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[How Do I:] Use the ASP.NET AJAX SlideShow Extender?

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In this video I'll show you how you can add a slideshow to your ASP.NET application with your own images by using the SlideShow control extender that ships as part of the Microsoft AJAX Control Toolkit. So as always, to get started, I'll fire up Visual Web Developer Express and say Create a New Web Site, choose the AJAX Control Toolkit Web Site template. We're going to be displaying images in this application, so to get started, I'm going to need some images to display. I'm often asked about the merits or the deficits in storing images in a SQL Server database as opposed to the file system. Certainly you can do it either way. In my opinion, there are some advantages to both, but the primary advantages lie in using the file system to store the images themselves and then using the SQL Server database to store both a link to the physical location on disk of that particular image as well as any metadata that you might want to associate with that image. The other possible benefit that that gives you by using the file system is that it makes it very easy to scale your application horizontally as opposed to having to do so through a database-driven mechanism. The other thing that it does, of course, is it makes it much easier to program against. If you're storing images in a database, then you'll need to add a fair bit of code to serialize that image file into something that you can store as a binary object in the database and then whenever that image needs to be displayed, you'll need to have logic that deserializes that binary object in your database and then deserializes those into an HTTP streamable representation of that image that can be displayed on a page. So from my perspective, there are just several advantages, not the least of which is simplicity, that indicate that storing images in the file system can be advantageous. In our case, we need some images. I'm going to take an images folder here off my desktop and I'm going to drop it into my solution. This is just for the convenience of the demo so that you can unzip this and have things ready to run. You probably don't want to store the images themselves in your solutions directory. You probably want to have some logic that's specific to your application. So how we're going to implement that in this demo is we're going to need an AJAX callable web service method to fetch the images that will be displayed in the slideshow. I'm going to create a web service, and we'll place the code in a separate file. We're just going to call this SlidesService. The first thing that we're going to do here is—remember, this is a very common mistake. I get email almost every day. You need to make sure that you add the ScriptService attribute to your class definition so that you can call this service from AJAX code. We don't want HelloWorld; in fact, we're going to call this GetSlides. We're not going to return a string; we're instead going to return an AjaxControlToolkit.Slide. There's AjaxControlToolkit.Slide, which will be the return type. Now we're going to need a local collection of those slides to work with, and again, this is where you would implement some more semantically specific logic for your application. In our case, I'm just going to create an array of AjaxControlToolkit.Slide. We'll say Dim MySlides as AjaxControlToolkit.Slide. And actually, I'm going to make this an array. And then, rather than doing something to algorithmically iterate the directory that contains my images, in our case I'm just going to hard code them just for the simplicity of the demo. Start with MySlides(0)and go through MySlides(4). Sorry. Wrong language. Here we'll say New AjaxControlToolkit.Slide, and we're going to call the second version of the constructor, which has 3 different arguments: the actual path to the string, the name of the string, and then some description that can also be displayed along with the string. In our case, we're going to provide all 3. The first is going to be the location of the image, so it's images. And then Blue hills will be the first one... the name of the image, Blue Hills, and then some other description, really irrelevant, just for the purposes of the demo. Then I'm going to use the magic of cut and paste to add 4 more of these, one for each element in the collection. And then I'll replace the images one at a time. Of course I also have to replace the names and the comments, which I will do momentarily. So VerticalPicture, Water lilies, and Winter. We have all the images there. Now let's go ahead and change the comments. Sunset, the Setting Sun. The sunset picture was taken in Sedona, so... Setting Sun. This VerticalPicture here... Vertical Demo. These really are not particularly important for the purposes of the demo. Very Cold. Okay. Now the only thing we need to do is correct the return type to match the expected return type. So we're going to Return MySlides. There we go. Now let's hop back over into our Default.aspx page, and we can start to build out the user interface, including the AJAX code that will be used to call the service method that we just created. The first thing I'm going to do here is I'm just going to do a little formatting and then I'm going to add another div that we can use to contain the slideshow. I'm going to just hard code a center alignment for the slideshow. Obviously, you can use CSS classes that are defined in an external style sheet if you choose, which is often the best way to go. But for something as simple as center alignment, I'm okay with just doing it this way. We're going to create a slideshow that displays images, so we need to begin with an Image control. Go here to my standard toolbox for my ASP.NET controls, grab an Image control, and let's flush out some of the arguments to this Image control. Let's start by specifying that we want a height of 300. I'm actually going to add a style here as well. Certainly you could feel free to use a CSS style sheet, which is often the preferred mechanism. In our case, I'm just going to add a border just for the purposes of the demo so that you can see the Image control as a container for the slides in the slideshow. We'll say border:1 pixel, make it a solid border with a black color, and set the width up as automatic. I'm just going to use my preferred formatting mechanism for these control arguments. We need to provide some default information, the first image to display. So in our case, again in the images directory, and we'll just display the first one by default. You could do this programmatically if you wanted. And then also I'm going to provide the alternate text, which will be the description. All that's necessary. Let's fix the formatting. Okay. Next I'm going to want a label to display some additional information. We know that this additional information is available by virtue of the arguments that we passed in to the constructor for each of the images that we created in the AjaxControlToolkit.Slide controls collection. We're also going to need some navigation buttons, so let's grab one of those. I've got an ASP.NET button here, and the first one is going to be Previous and its text will be Prev. We're just sort of setting this up as VCR type controls. I'm also going to specify that I want to increase the font size a little bit over the standard one for the page. Okay. Let's rename the label to be imageLabel1, and I don't need a default text because that's going to be dynamically displayed by virtue of its association to the SlideShow control. Now we're going to need a couple of additional buttons, one for Next and one for Play. Let's put the Play button in the middle. All right. So let's have a look at our UI so far. Okay. Here's what our UI is going to look like. This is going to be our image in this label control here, the additional information is going to be displayed, and then we have our VCR style controls. Now we're ready to add the control of center itself to our page. Let's go down to our AJAX Control Toolkit tab in our toolbox, again which we manually create because there's no installer for the toolkit, and let's drop down, find the SlideShowExtender. This just tells us that the toolkit DLLs were already in the Bin directory because we started with the toolkit template. So here's our SlideShowExtender. Now we can begin to configure this. The first thing I'm going to do is I'm actually going to use just the XML shorthand version. I'll get rid of that full closing tag and we'll just start to add the parameters that we're going to need. The first thing we need to specify is what the TargetControlID is going to be, and in our case it's going to be Image1. This is the Image control that we'll be extending. Next we need to specify how we're going to get the images that we want to display. So first we're going to need a SlideShowServicePath, which in our case will be GetSlides, and then we're also going to need a SlideShowServiceMethod, which in our case will be—oops, sorry. The method is GetSlides. The path is the SlideService.asmx file that we created earlier. That's better. Next I'm going to specify AutoPlay equals true so when rendering first happens we will automatically start iterating through the images that are available for our slideshow. Next we want to specify where the description is going to be populated. In our case, it's going to be imageLabel1. Just make sure I got the spelling right there. So imageLabel1. Now we want to wire up the Next, Play, and Previous buttons, so let's do that by starting with the NextButtonID, which is going to be NextButton. We're going to wire Play and Stop up as well. The PlayButtonID is going to be playButton. Because the Play button has context-sensitive semantic value, so if it's currently playing the value is Stop, and if it's not playing the value is Play, we can also specify what that text should be. Let's say PlayButtonText equals Play. StopButtonText equals Stop. And then PreviousButtonID, which in our case will be prevButton. That should be everything that we need to run our slideshow, so let's go ahead and give it a try. Wait a second here. Notice that we're in Play mode by default because we specified AutoPlay equal to true. If we want to accelerate through the displays, we can do this by clicking the Next, Previous buttons. If I want to look at this in detail, I can click on the Play button and get things to stop, toggle back and forth. Notice it automatically stops when it gets to the end. So that's it. It's that easy to add a slideshow display of your own images to your ASP.NET application by using the SlideShow control extender that ships as part of the Microsoft AJAX Control Toolkit.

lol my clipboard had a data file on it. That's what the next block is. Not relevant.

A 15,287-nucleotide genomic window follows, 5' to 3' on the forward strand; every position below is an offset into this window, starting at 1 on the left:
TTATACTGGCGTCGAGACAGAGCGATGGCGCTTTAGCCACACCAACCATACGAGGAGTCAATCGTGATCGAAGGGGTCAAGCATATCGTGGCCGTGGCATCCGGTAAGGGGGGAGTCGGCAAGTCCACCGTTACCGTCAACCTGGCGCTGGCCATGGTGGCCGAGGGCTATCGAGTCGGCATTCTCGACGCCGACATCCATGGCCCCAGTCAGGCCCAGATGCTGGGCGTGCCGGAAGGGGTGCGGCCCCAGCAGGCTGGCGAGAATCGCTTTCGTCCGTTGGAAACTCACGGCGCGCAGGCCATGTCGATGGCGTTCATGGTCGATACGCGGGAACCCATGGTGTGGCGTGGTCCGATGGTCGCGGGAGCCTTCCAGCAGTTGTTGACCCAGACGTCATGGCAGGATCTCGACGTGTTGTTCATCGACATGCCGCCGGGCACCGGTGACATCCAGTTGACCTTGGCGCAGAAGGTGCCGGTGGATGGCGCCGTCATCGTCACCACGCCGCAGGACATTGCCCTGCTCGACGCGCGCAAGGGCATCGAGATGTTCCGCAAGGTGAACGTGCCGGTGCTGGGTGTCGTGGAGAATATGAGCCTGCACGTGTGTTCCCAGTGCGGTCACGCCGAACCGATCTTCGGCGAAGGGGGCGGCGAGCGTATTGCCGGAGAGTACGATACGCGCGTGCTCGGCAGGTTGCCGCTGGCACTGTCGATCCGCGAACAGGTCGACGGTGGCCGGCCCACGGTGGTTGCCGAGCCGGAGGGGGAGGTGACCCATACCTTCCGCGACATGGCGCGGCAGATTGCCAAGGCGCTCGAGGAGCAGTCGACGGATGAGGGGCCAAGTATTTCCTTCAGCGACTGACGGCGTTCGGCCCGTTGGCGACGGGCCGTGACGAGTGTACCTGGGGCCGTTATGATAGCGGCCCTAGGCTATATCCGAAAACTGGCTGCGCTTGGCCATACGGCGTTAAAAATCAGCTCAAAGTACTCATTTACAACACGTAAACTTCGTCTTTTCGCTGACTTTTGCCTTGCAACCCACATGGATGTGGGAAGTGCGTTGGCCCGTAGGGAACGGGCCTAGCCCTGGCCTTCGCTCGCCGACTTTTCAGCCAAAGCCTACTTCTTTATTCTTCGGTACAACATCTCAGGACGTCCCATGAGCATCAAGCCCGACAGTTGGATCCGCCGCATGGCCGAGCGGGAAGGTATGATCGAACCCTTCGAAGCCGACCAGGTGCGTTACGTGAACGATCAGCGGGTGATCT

Video Details

Duration: 19 minutes and 27 seconds
Country: United States
Language: English
License: All rights reserved
Genre: None
Views: 6
Posted by: neudesicasp on Sep 4, 2013

This video demonstrates how the SlideShow extender from the ASP.NET AJAX Control Toolkit turns the standard ASP.NET Image control in to a fully-functional slide show. We also see how an ASP.NET Web service can return not only text and XML data but complete AJAX objects to be consumed by the ASP.NET AJAX Web application. Joe also comments on the benefits of storing images in the file system rather than the database.